Diaz said he is supportive of scaling back the planned width of the future Faith Home Road.

"I'm not a Pollyanna either," said Dias. "I understand you have some very hard decisions to make regarding transportation and I hope you make smart decisions."

About the classification for Faith Home Road, Patricia Cousins said "four is better than six but two is better than four. There's no need for acres and acres of more blacktop."

Mayor Vierra said he has no problems scaling Faith Home expressway down to a four-lane arterial.

Ryno asked where the truck traffic expected to use Faith Home as a shortcut from the Beard Industrial Tract to southbound Highway 99 would come out. City Manager Toby Wells noted the county's plan is to take it to Keyes Road where trucks would have to turn left to access the Keyes Road overpass onramps in either direction. It's generally believed that mostly southbound trucks would use the route.

Kline, who is a member of the StanCOG board, doesn't favor the expressway.

"I have a really difficult time with increasing it from two lanes to four lanes," said Kline. "Number one, I'm a little biased because I was raised out there at Faith Home and Whitmore. My grandparents had the old Victorian house ...The other thing, I do have a commercial truck license and thinking that trucks are going to go from Beard Industrial, across the bridge at Faith Home and take Faith Home all the way to Keyes (Road), make a left-hand turn at Keyes and Faith Home and come back to the freeway, I can't see that happening personally. It's more fuel for them and it's out of the way."

He added that truckers would dislike stopping for each stop sign along the way and shifting gears.

City staff appeared unsettled by Kline's comments, especially when he said, "Correct me if I'm wrong but Mitchell is not a truck route." He was set straight by Westbrook.

Vierra said Kline could advocate for the county not to build a new bridge at Faith Home as one way to thwart the expressway. But when Ryno asked Westbrook what the benefit to Ceres would be, he replied "to get the trucks off Hatch Road." Ryno suggested truckers are not going to use Faith Home to access the freeway - a statement that may be true when dealing with northbound lanes.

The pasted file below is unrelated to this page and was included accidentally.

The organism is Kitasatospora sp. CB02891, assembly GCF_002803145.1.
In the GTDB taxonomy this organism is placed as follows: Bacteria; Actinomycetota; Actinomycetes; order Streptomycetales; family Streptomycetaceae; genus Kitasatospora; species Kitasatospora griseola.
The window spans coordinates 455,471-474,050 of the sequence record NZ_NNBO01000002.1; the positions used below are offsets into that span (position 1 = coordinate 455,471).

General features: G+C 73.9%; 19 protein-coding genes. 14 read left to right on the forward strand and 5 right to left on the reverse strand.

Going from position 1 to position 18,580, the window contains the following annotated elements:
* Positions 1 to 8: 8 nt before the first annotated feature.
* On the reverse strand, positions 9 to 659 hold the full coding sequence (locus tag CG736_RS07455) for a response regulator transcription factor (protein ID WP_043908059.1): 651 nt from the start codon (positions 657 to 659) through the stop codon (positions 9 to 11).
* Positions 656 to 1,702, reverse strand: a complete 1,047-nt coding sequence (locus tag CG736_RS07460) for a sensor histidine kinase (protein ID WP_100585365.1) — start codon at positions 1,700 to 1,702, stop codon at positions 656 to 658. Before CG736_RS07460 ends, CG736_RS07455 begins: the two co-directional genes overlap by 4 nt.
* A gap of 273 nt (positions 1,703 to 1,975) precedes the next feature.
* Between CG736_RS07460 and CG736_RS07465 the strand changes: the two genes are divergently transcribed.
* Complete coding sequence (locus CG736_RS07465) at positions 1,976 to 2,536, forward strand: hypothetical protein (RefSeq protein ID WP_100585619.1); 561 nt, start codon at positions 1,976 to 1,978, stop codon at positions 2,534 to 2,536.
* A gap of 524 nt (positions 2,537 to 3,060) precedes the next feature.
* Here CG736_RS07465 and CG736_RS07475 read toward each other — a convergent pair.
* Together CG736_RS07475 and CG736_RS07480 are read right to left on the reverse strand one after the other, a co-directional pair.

Kline insisted the stops along Faith Home would discourage truck traffic but Wells said generally expressways have limited intersections that are controlled.

"I say two lanes," Kline said, echoed by Ryno.

"If you say two lanes ... are you saying you want to leave truck traffic on Mitchell Road?" asked Wells. Kline replied, "Yes."

"That's a significant change to the environmental documents, a significant change to our 1997 General Plan, it's a complete different analysis," replied Wells.

In the end, the council agreed to study Faith Home at the two levels to determine how traffic and costs pencil out.

Undergrounding utilities
While new development is required to put in phone and electric utility services underground rather than on unsightly poles, the city doesn't have a policy about how to deal with existing overhead lines as infill projects develop. "There's no provision to underground those," Westbrook noted. The 1997 General Plan suggested that special districts be formed to underground utilities but they have never happened.

The city has been giving developers options to underground utilities at their expense, or pay into a district or sign a deferral agreement that they will contribute their fair share if future undergrounding occurs. Westbrook said the practice has "worked well."

Vierra suggested the city continue allowing staff to evaluate if undergrounding makes sense or not.

Wells gave the example of when Rite Aid went in on Mitchell Road, saying it didn't make sense to underground utilities on their parcel.

"To underground their frontage, you still have to put up two power poles ... so your net result was you spend several hundred thousand dollars to underground frontage but you end up with the same amount of poles and that's the problem throughout with these in-fill situations where you aren't able to do a long stretch and the likelihood of Mitchell Road is minimal."

Once adopted, the new General Plan is intended to guide the growth in Ceres through 2035.

According to projections, build-out of each alternative could support approximately a 50 percent increase in Ceres housing units, from the current 13,800 homes to 20,700 units. The growth plan alternatives may also result in four times the amount of existing office space, six times the commercial space, and two times the industrial space currently in the city. Westbrook said any of the three alternatives has the capacity to accommodate a 50 percent increase in Ceres' population of 47,000 and a 400 percent increase jobs.

Westbrook said that it is "very unlikely that any of these growth projections would be realized by the year 2035." How fast Ceres will develop depends on market and economic conditions which drive development in the public sector.